I write in hopes of expanding people’s worldviews. Study after study has shown that we are all living in information silos; bubbles of political news surround us that only reinforce our prior views and often make “the other side” look less rational every day. Very few Americans (and now, global citizens) completely trust the news they consume. My hope was to change that: to build a news organization people could trust irrespective of their politics, to expose people to views outside their bubble, to be radically transparent and honest about the person behind what you’re reading. My personal hope, on top of that, is that Tangle may help facilitate conversations among family members, friends and neighbors who disagree politically.

And it’s working.

Tangle now has over 25,000 daily readers. Some single editions have surpassed 100,000 views. We have more than 4,000 paying subscribers, a podcast, a merchandise store (that now has stickers and mugs), and thriving channels on Instagram and Twitter. Every day I hear from people who say they use the newsletter as a jumping-off point for understanding major issues, or as a starting place to dive in with their family members and friends about politics. And we’re still growing.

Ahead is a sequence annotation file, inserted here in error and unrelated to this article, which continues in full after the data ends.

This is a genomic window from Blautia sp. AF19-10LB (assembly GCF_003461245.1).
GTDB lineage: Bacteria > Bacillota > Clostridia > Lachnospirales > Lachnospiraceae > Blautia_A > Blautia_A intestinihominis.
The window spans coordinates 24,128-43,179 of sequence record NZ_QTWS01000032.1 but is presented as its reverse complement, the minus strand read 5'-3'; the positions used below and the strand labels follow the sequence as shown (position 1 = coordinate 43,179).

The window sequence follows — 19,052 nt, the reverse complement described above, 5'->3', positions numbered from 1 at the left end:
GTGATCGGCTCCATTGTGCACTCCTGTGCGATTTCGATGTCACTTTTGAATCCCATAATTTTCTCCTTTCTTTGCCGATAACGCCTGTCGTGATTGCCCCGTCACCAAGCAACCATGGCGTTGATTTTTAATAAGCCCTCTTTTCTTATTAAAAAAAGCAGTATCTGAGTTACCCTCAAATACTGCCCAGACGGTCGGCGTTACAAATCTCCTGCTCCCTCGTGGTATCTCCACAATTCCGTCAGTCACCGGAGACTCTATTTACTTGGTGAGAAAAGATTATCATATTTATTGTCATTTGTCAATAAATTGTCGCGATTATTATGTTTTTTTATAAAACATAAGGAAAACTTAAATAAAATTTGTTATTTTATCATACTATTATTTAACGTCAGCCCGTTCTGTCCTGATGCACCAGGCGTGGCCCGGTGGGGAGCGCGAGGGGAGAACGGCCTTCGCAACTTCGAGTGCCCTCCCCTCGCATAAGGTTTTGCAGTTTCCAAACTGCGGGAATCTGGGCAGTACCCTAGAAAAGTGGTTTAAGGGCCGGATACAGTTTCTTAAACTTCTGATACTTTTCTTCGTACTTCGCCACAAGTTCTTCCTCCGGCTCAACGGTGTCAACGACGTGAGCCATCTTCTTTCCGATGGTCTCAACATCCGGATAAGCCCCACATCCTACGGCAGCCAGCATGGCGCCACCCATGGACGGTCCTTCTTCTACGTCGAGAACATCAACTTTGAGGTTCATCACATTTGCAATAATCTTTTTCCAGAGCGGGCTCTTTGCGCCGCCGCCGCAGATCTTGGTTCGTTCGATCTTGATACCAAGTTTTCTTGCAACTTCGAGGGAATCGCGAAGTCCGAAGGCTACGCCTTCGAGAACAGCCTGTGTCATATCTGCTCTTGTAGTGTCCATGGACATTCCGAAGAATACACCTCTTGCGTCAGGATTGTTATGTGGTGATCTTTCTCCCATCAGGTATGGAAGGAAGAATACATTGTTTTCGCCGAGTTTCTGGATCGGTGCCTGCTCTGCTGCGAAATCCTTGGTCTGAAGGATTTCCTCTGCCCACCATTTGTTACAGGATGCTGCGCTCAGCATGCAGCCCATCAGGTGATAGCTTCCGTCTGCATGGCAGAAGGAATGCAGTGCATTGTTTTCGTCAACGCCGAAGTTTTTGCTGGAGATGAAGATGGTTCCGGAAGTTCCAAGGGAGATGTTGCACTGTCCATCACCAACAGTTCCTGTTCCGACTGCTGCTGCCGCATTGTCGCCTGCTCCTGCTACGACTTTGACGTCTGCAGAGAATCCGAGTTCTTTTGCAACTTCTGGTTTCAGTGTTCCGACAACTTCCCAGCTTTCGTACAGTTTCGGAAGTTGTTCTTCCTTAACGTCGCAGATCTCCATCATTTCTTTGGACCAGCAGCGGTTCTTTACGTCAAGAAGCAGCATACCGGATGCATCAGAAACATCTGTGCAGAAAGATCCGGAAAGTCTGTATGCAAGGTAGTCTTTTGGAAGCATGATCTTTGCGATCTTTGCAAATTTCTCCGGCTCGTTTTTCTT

Along the way, we have assembled great partners: Ground News, World Politics Review (when you subscribe to Tangle, you get six months of WPR for free!) and Braver Angels, among others. My social media manager and right-hand Magdalena Bokowa is now firmly embedded in the team, working 20 hours a week and (finally) being paid something close to what she’s worth (I actually created a journalism job!) We even have an intern — a college student from North Carolina named Sydney — who has been helping run our social channels and edit the newsletter. I’ve managed to keep my dad and two friends on as copy editors and argument-busters each morning. Today, I’m writing this edition from a shared office space with some friends that I finally got off the ground, which is occasionally referred to as “Tangle headquarters” (mostly by me).